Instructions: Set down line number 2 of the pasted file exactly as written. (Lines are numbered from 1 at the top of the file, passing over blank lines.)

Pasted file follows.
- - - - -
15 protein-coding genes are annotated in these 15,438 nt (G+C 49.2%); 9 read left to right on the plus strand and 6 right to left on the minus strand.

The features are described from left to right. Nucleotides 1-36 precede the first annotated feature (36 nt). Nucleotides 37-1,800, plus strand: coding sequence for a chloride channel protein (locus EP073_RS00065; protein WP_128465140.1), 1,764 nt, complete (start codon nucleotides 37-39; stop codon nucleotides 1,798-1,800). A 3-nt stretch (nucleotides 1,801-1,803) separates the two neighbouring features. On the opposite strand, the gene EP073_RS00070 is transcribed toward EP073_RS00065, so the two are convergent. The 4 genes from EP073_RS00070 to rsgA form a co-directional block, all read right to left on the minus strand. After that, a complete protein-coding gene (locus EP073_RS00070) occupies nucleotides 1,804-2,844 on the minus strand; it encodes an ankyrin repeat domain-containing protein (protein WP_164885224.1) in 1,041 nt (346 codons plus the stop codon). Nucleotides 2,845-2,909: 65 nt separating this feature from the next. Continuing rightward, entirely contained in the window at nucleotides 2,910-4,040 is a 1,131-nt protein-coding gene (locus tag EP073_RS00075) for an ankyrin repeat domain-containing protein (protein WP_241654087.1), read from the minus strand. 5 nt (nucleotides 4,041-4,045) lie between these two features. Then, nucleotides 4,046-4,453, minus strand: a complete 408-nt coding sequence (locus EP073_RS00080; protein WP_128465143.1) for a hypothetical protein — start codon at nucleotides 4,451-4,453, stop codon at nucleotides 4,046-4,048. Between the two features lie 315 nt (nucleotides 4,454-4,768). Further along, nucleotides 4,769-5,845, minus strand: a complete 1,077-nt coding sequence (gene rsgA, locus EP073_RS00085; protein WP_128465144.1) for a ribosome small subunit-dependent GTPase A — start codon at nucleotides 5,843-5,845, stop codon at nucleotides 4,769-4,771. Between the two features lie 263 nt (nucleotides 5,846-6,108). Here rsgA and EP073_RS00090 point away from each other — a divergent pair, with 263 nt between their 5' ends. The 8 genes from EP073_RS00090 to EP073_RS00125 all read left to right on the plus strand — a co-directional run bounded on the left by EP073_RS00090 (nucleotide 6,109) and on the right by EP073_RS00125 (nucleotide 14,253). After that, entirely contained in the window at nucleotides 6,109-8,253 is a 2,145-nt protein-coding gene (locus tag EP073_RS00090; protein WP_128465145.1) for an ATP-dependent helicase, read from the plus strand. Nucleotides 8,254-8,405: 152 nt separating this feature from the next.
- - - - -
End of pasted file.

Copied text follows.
The features are described from left to right. Nucleotides 1-36 precede the first annotated feature (36 nt). Nucleotides 37-1,800, plus strand: coding sequence for a chloride channel protein (locus EP073_RS00065; protein WP_128465140.1), 1,764 nt, complete (start codon nucleotides 37-39; stop codon nucleotides 1,798-1,800). A 3-nt stretch (nucleotides 1,801-1,803) separates the two neighbouring features. On the opposite strand, the gene EP073_RS00070 is transcribed toward EP073_RS00065, so the two are convergent. The 4 genes from EP073_RS00070 to rsgA form a co-directional block, all read right to left on the minus strand. After that, a complete protein-coding gene (locus EP073_RS00070) occupies nucleotides 1,804-2,844 on the minus strand; it encodes an ankyrin repeat domain-containing protein (protein WP_164885224.1) in 1,041 nt (346 codons plus the stop codon). Nucleotides 2,845-2,909: 65 nt separating this feature from the next. Continuing rightward, entirely contained in the window at nucleotides 2,910-4,040 is a 1,131-nt protein-coding gene (locus tag EP073_RS00075) for an ankyrin repeat domain-containing protein (protein WP_241654087.1), read from the minus strand. 5 nt (nucleotides 4,041-4,045) lie between these two features. Then, nucleotides 4,046-4,453, minus strand: a complete 408-nt coding sequence (locus EP073_RS00080; protein WP_128465143.1) for a hypothetical protein — start codon at nucleotides 4,451-4,453, stop codon at nucleotides 4,046-4,048. Between the two features lie 315 nt (nucleotides 4,454-4,768). Further along, nucleotides 4,769-5,845, minus strand: a complete 1,077-nt coding sequence (gene rsgA, locus EP073_RS00085; protein WP_128465144.1) for a ribosome small subunit-dependent GTPase A — start codon at nucleotides 5,843-5,845, stop codon at nucleotides 4,769-4,771. Between the two features lie 263 nt (nucleotides 5,846-6,108). Here rsgA and EP073_RS00090 point away from each other — a divergent pair, with 263 nt between their 5' ends. The 8 genes from EP073_RS00090 to EP073_RS00125 all read left to right on the plus strand — a co-directional run bounded on the left by EP073_RS00090 (nucleotide 6,109) and on the right by EP073_RS00125 (nucleotide 14,253). After that, entirely contained in the window at nucleotides 6,109-8,253 is a 2,145-nt protein-coding gene (locus tag EP073_RS00090; protein WP_128465145.1) for an ATP-dependent helicase, read from the plus strand. Nucleotides 8,254-8,405: 152 nt separating this feature from the next.